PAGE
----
In a kind of celebration of all that has happened since I last posted, a trip to some culinary hot-spot was in order. London has many food markets – Billingsgate, Brixton, Leadenhall to name a handful. But my favourite of all is Borough Market. Open on Thursdays, Fridays and Saturdays and brimming full of produce fresh, home made, home grown, organic, hot, cold, spiced, pickled and well matured. Well kept, well presented cheeses from friendly fromageries offering nibbles to taste accompanied by smoked sausages, artisan breads, patés. If you’re mouth is not watering enough yet, I have not even started on all the fresh fruits, vegetables and meats. Everything – I really do mean everything is on offer. Heirloom tomatoes and salad leaves from the heart of England sit just a table length away from the more exotic rambutan, kumquats, turmeric roots and chillis.
Wondering around, you can meet Tom of The Market Quarter who specialises in fine french food and who was happy to share what he knew about foie gras. From him we bought a a fantastic duck fois gras lobe, and at his further suggestion a kilner jar of truffle salt. He is the kind of market seller that is happy to spend time with you discussing their produce and offering a lesson or two in taste.
Then when you’re done with the browsing and taste testing, it’s time for something more substantial to eat. There are hundreds of fantastic restaurants and cafés to pick from in the streets around the market. The glass building that houses Fish! under the railway bridge is a lovely place for lunch or dinner. The Wright Brothers Oyster and Porter House is always busy (and booking is highly advisable) but if you like oysters then it is a must. But if you want to stay immersed in the spirit of the market bustle there many market stalls that offer hot food from giant pans of paella, fishmongers’ seafood bisques, salt beef sandwiches, spicy sausages. I had roast rib of beef with rocket and nose-clearing fresh horseradish sauce from Roast! a fantastic restaurant that sits above the market that also offers hot meaty sandwiches to-go from the market floor.
And then all washed down with a cup of mulled wine.
So if you’re in London some time, Borough Market is one of the top five places I suggest you visit. If you live to eat, like me, you will not be disappointed. ~
My first memory of strawberry jam was the sweet jars of sticky spread my Mother made when I was four years old. She used to send me to school with little sandwiches of Cheddar cheese and strawberry jam on white bread. I used to swap one bread slice from the jam sandwich with the plain buttered slice of the cheese sandwich to create a cheese and strawberry jam mash-up. They were amazing.
Strawberry Jam has always been a food staple in many kitchen cupboards, but how many of us realise that it is only made up of strawberries, sugar and a splash of lemon juice? What sweet simplicity in a jar.
2 kg Strawberries
2 kg Granulated Sugar
4 tbsp. lemon juice
Start by preparing your jam jars: Sterilise the jars by washing them in hot soapy water, rinsing and letting them drip dry in on a rack in a pre-heated oven on 100ºC.
Now prepare the fruit: Top green heads off the strawberries and hull and halve any large ones. Place them into a large pan with plenty of space and add the lemon juice. Set over the stove on a very low heat to for twenty minutes or until all the fruit are very soft, stirring occasionally to move the strawberries from the bottom. Pour in the sugar and stir until dissolved.
Bring the jam temperature to setting point (105ºC/220F) by increasing the heat to a gentle rolling boil, whilst stirring.
Tip: If you do not have a kitchen thermometer, then have a cold saucer to hand. Quickly spoon out a little on to the saucer and after a minute run your finger through the jam. If the syrup wrinkles and your finger leaves a path through it then the jam is ready.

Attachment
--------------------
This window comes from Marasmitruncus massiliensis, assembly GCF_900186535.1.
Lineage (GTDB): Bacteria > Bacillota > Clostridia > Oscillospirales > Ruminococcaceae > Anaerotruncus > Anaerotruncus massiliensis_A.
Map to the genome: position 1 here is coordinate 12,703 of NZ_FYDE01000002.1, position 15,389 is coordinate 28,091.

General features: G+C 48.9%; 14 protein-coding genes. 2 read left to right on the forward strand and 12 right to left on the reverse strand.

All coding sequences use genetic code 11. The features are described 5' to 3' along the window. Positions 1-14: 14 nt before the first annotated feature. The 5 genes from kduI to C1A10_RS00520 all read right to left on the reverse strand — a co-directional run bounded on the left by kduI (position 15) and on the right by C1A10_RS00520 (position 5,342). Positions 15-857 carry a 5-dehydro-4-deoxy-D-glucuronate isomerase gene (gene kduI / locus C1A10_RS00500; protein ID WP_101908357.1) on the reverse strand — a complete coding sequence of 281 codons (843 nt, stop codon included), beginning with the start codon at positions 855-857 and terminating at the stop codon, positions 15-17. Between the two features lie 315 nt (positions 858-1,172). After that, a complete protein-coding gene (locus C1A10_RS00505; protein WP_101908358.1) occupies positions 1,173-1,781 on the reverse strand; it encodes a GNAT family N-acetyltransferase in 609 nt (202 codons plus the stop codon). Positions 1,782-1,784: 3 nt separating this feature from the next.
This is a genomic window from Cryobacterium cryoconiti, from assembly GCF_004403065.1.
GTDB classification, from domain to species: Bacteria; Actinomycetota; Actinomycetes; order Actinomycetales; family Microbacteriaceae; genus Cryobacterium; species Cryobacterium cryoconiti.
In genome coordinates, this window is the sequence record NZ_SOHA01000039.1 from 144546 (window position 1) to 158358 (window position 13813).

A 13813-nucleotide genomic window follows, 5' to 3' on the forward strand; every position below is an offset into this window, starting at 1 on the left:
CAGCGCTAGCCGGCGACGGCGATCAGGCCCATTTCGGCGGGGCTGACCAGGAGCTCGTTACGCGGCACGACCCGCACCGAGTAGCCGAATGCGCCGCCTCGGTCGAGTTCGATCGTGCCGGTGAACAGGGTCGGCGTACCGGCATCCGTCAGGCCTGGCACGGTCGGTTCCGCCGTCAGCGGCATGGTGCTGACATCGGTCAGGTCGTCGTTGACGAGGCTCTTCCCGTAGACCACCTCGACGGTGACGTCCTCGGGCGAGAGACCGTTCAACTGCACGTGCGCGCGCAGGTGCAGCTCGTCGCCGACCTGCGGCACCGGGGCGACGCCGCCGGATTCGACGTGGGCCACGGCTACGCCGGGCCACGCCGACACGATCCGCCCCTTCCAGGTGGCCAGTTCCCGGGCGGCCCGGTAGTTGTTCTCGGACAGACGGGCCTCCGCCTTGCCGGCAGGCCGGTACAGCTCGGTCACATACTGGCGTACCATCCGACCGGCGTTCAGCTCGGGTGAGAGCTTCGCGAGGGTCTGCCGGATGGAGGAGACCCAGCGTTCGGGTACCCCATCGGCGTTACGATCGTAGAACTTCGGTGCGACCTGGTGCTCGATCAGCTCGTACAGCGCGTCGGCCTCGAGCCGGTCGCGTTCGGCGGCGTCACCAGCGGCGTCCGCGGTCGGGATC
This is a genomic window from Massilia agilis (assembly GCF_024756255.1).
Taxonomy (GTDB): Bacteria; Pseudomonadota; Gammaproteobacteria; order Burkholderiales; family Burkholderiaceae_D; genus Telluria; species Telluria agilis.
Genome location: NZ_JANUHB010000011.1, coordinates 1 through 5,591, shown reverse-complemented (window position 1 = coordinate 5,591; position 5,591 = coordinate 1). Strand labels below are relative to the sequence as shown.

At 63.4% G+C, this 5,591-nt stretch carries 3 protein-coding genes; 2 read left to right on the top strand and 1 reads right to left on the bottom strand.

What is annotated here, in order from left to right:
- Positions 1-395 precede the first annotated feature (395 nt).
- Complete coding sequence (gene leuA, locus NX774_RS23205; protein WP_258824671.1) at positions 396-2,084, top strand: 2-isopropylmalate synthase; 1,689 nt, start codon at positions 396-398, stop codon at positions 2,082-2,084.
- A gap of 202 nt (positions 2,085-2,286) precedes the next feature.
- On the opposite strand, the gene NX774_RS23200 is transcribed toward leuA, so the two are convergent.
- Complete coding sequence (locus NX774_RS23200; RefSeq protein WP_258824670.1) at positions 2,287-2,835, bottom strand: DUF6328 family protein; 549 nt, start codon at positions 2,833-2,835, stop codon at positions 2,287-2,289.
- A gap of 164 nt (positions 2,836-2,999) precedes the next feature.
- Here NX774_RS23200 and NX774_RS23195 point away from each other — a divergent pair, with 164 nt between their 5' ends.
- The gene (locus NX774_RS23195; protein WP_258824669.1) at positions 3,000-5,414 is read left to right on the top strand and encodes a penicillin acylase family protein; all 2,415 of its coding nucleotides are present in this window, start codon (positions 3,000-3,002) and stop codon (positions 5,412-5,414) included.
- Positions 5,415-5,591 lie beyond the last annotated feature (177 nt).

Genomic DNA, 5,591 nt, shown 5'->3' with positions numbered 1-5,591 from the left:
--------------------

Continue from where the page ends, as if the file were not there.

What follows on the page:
Pour into the jars, and seal tightly. To help with preserving your jam, you can buy cheap jam jar kits. These usually include cut-to-size wax circles to place over the surface of the jam, transparent plastic covers to wrap over the jar top, tied off with an elastic band before you screw on the lid.
Tip: Wet the plastic cover with a clean, damp sponge to allow for good contact and extra elasticity as you pull it over the jar top.
What else? Well, have you heard of the gardening phrase what grows together, goes together? Well it’s true – and if you consider it in jam making, here are some great variations to classic strawberry jam for different uses, during the summer months:
- Strawberry and Lavender (in season: late June – early August)
- Strawberry and Rhubarb (in season: April – July)
- Strawberry and Gooseberry (in season: July – August)
- Strawberry and Raspberry (in season: July – September)
- Strawberry and Peach (in season: July – September)
- Strawberry, Vanilla and Basil (all summer)
- Strawberry and Mint (all summer)
And what else is there to do with jam? Well those possibilities are infinite:
- Rice Pudding and jam
- Strawberry Jam tarts
- Jam roly-poly
- Pavlova/Eton Mess
- Classic Victoria Sponge Sandwich with butter cream and strawberry filling
Part two of my British Summer necessities list, regards Clotted Cream. Really only popular on a national level since the 1980′s, the West Country of England has provided us with this most favourable form of dairy product to round off a perfect cream tea. Scones, in my opinion, are just not the same with out it.
The process by which clotted cream is made, is a slow but very simple one:
1pt. double cream (although better with un-pasteurised, this recipe still works with pasteurised creams also.)
Place the cream in a glass or metallic bowl that fits over a saucepan of hot water (Bain Marie). Let the water simmer very gently on the lowest flame possible for three to four hours, topping up the water in the pan when necessary but making sure that the water does not touch the bottom of the bowl.
Fatty deposits will start to appear as a yellow crust on the surface of the cream that will thicken slowly. Once the amount in the bowl has reduced by about half, remove the bowl from the water and allow to cool to room temperature before placing in the refrigerator over night.
With a slotted spoon or slice, lift out any thickened cream (or ‘clouts’) and the yellow crust. The clotted cream will keep for up to four days. When you are ready to use, stir the yellow crust into the white thick cream and serve chilled.
Tip: If scones are not your fancy, here are some extra recipes that include clotted cream to inspire you:
- Clotted cream ice cream
- Clotted cream fudge
- Sautéed mushrooms with garlic and clotted cream
Stay tuned tomorrow for the next instalment: Classic Strawberry Jam.